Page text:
Hackers Discover Chinese Music Hidden in US Voting Machine Software

Las Vegas, NV – The Voting Machine Hacking Village at this year’s DEFCON 26 hacking conference was crowded with hackers of all ages proving just how vulnerable the US voting system is to data tampering.

Hackers demonstrated that practically anyone with a screw driver, flash card, and willpower can easily hack into, and alter results from, Diebold Express Poll 5000 voting machines. In theory, any willing person could just walk into a voting booth, unscrew the side panel, access the memory card, place a new one into the machine, reboot the machine and use the default root password (“password“) to access the admin panel. Even some children managed to hack into and alter a simulated election results website in a matter of minutes.

In a more bizarre twist, Harri Hursti, co-organizer of Voting Hacking Village, told Unicorn Riot that hackers who had accessed one voting machine found Chinese music hidden in WinVote software. Hursti stated the hackers also confirmed that the Chinese music was on all the WinVote election booth software of the same model. Previously, WinVote was certified as meeting the Voting Systems Standards of 2002. Thousands of machines running WinVote software were used during elections in multiple US states as recently as 2014.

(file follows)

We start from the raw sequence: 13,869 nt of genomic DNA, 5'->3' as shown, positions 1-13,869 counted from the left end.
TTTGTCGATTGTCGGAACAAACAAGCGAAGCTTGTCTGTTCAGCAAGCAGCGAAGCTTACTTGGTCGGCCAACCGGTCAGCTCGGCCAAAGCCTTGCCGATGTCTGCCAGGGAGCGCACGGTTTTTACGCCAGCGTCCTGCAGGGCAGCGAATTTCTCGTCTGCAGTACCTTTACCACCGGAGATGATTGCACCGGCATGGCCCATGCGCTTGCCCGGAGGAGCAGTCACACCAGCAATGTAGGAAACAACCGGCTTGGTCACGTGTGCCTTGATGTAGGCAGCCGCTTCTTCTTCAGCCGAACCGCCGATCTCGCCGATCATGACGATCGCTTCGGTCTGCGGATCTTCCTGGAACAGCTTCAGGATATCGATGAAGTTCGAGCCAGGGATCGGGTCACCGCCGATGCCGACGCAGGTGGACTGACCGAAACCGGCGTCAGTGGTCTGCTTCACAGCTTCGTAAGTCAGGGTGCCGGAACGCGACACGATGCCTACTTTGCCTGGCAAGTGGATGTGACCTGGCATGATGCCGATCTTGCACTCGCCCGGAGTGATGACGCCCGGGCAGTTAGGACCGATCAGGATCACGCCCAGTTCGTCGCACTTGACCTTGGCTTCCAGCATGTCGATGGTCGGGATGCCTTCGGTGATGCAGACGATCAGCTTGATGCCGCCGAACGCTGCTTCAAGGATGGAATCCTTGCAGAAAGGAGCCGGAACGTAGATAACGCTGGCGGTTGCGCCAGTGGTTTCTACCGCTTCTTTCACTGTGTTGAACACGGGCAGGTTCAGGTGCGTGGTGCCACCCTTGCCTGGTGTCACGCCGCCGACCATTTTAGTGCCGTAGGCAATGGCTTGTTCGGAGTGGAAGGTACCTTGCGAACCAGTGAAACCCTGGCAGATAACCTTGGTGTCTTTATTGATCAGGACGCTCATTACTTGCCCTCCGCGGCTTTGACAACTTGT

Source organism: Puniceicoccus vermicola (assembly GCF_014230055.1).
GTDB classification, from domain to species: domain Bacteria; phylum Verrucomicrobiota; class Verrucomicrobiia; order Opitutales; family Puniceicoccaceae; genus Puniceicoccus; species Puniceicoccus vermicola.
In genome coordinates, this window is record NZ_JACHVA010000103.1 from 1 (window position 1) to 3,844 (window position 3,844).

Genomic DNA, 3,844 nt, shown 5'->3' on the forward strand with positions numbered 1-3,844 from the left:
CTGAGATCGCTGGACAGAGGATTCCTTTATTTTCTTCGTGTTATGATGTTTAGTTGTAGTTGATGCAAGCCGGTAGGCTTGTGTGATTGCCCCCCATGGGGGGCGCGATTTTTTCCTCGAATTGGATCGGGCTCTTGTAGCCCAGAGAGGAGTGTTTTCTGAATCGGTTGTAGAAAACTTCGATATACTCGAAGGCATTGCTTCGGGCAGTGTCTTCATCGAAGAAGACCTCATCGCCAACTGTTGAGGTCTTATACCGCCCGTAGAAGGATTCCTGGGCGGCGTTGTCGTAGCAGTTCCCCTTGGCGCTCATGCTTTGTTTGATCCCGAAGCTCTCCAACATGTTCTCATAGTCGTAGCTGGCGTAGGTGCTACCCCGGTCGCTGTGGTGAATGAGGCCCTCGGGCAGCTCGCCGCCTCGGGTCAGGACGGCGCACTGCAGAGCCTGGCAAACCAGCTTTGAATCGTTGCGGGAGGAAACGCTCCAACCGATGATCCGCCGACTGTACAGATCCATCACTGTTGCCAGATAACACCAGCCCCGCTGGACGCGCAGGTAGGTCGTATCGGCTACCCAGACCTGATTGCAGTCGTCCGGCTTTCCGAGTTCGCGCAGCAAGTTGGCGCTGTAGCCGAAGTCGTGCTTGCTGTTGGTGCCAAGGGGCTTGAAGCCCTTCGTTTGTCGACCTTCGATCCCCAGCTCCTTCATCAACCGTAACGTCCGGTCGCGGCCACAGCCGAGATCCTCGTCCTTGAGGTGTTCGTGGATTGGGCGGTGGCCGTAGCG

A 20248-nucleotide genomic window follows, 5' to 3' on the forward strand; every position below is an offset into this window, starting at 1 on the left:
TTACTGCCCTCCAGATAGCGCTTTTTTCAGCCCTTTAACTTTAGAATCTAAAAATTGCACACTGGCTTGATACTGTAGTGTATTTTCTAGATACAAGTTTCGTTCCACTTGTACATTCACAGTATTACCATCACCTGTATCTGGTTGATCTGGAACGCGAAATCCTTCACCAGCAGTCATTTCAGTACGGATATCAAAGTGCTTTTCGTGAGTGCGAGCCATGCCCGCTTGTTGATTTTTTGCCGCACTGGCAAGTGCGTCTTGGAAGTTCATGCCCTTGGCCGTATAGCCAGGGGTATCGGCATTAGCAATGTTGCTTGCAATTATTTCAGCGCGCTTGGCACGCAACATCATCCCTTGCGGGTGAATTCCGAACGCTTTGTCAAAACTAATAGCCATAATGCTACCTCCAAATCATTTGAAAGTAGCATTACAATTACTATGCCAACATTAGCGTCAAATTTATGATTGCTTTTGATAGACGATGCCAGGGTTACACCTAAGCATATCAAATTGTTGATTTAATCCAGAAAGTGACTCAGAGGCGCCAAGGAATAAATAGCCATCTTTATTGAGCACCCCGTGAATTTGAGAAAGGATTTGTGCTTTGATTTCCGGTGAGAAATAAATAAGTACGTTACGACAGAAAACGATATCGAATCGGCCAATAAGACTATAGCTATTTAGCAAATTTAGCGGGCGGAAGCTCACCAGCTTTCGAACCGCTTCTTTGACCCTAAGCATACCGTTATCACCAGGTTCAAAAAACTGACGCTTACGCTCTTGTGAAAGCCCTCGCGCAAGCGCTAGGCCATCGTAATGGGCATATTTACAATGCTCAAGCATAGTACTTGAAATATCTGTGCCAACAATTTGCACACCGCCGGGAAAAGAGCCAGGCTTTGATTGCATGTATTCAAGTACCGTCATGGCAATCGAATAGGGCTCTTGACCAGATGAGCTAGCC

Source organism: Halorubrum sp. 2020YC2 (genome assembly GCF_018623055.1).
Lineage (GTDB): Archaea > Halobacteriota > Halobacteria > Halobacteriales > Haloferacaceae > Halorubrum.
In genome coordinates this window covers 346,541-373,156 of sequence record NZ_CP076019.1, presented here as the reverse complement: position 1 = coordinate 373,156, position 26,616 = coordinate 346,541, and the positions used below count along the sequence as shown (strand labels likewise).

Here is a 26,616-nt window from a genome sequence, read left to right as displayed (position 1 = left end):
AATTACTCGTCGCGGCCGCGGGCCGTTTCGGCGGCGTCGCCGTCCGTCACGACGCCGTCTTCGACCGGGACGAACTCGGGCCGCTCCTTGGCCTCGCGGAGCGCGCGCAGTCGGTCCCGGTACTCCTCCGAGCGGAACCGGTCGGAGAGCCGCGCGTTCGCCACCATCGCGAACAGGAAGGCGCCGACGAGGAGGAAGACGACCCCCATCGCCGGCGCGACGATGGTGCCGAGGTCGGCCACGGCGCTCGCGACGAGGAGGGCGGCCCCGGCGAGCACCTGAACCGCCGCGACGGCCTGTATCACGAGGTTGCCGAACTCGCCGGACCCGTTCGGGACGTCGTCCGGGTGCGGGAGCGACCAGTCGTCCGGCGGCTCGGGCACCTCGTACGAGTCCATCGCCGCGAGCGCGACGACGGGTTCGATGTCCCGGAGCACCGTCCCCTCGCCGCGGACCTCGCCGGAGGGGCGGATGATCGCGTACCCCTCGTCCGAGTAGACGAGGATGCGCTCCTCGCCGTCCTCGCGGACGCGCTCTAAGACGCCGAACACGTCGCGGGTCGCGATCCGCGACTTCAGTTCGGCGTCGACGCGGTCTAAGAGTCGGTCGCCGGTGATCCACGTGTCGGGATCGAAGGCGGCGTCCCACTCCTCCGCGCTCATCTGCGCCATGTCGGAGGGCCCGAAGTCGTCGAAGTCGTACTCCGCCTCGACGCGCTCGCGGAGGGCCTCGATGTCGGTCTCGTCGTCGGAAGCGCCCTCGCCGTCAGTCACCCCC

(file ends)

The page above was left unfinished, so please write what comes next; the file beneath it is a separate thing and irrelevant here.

Unicorn Riot talked with Hursti about the Voting Machine Hacking Village, and what it seeks to expose about the sorry state of election security in the US.

Hackers were also able to tamper with the election results by altering the tallies into the billions (though that would be obvious), and even rewrite party names as well as the names of candidates (see below).

At the HOPE (“Hackers on Planet Earth“) conference earlier this summer, Unicorn Riot attended a talk by researchers at Nordic Innovation Labs who had run the Vote Hacking Village at DEFCON. They demonstrated by anyone could easily conceal voting machine tampering by easily ordering new seals. Looking back on the impact of their December 2007 report, spanning 316 pages with two or three vulnerabilities per page, the panelists said that very few of the documented problems had been solved since it was published.


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